– Stan Smith, Fairfield County PA, OSU Extension
Most know that calves are not born with any immunoglobulins, which help provide protection from disease. Immunoglobulins are supplied by the cow via colostrum, or first milk, and calves only have a 24 hour window to ingest these molecules through the lining of their gut before that window closes.
Occasionally due to the death of the cow at birth, or perhaps other calamity, new born calves aren’t able to receive adequate colostrum from the cow. In this event, colostrum can be provided to the calf in a few different ways including through purchased colostrum replacers, or supplements. The question is often asked, “which is best, or even adequate?”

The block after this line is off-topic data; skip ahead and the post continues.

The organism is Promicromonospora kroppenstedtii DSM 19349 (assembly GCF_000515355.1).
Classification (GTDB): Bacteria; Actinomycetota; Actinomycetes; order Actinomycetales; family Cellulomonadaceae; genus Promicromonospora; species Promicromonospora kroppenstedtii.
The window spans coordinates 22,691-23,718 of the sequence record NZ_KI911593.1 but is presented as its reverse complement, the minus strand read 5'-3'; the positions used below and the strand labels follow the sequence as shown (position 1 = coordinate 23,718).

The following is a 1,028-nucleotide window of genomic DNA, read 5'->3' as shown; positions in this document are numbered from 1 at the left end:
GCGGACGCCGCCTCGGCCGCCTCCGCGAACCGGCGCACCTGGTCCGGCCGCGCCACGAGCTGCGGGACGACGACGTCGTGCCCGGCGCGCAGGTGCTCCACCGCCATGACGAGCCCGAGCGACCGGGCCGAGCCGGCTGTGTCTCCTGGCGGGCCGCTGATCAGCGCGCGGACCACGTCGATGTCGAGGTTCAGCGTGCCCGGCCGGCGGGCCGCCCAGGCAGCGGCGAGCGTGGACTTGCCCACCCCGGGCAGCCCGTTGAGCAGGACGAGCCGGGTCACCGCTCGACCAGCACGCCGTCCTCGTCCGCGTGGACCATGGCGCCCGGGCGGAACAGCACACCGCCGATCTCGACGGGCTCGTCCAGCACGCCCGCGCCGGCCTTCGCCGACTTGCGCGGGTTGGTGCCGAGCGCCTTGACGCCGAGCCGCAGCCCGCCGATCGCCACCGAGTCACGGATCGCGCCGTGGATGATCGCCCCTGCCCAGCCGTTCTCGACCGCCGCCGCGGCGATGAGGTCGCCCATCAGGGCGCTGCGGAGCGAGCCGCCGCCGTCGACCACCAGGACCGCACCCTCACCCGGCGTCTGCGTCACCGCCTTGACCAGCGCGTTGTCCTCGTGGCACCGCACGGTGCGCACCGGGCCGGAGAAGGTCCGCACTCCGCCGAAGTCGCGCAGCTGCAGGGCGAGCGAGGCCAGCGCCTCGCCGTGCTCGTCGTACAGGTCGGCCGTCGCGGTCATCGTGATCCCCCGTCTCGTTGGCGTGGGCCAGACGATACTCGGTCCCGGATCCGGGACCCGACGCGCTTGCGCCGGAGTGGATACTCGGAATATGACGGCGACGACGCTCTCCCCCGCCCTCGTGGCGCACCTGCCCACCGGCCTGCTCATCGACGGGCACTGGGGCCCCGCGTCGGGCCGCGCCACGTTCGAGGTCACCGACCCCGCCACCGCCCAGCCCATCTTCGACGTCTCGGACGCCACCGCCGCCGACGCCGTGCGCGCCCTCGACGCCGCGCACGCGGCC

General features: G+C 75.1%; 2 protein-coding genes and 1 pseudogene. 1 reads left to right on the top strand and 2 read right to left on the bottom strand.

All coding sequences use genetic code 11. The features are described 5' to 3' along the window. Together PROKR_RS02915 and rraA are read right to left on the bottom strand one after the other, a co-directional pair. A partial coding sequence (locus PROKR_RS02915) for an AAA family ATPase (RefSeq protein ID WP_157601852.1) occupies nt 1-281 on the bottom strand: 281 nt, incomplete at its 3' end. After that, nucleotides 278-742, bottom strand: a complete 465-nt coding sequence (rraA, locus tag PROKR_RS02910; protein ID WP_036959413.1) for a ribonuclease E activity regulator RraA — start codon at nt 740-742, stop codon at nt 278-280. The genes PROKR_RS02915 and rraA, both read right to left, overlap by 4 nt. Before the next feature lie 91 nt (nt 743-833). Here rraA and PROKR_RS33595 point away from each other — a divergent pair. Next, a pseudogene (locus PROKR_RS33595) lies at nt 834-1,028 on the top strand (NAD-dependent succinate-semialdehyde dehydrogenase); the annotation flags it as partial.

During a portion of his presentation at the 2019 Ohio Beef School, Dr. Justin Kieffer discussed the necessity of ensuring the calf receives adequate colostrum, and when it was appropriate to offer the calf either a colostrum replacer, or supplement. Find that 5 minute portion of Dr. Kieffer’s presentation below.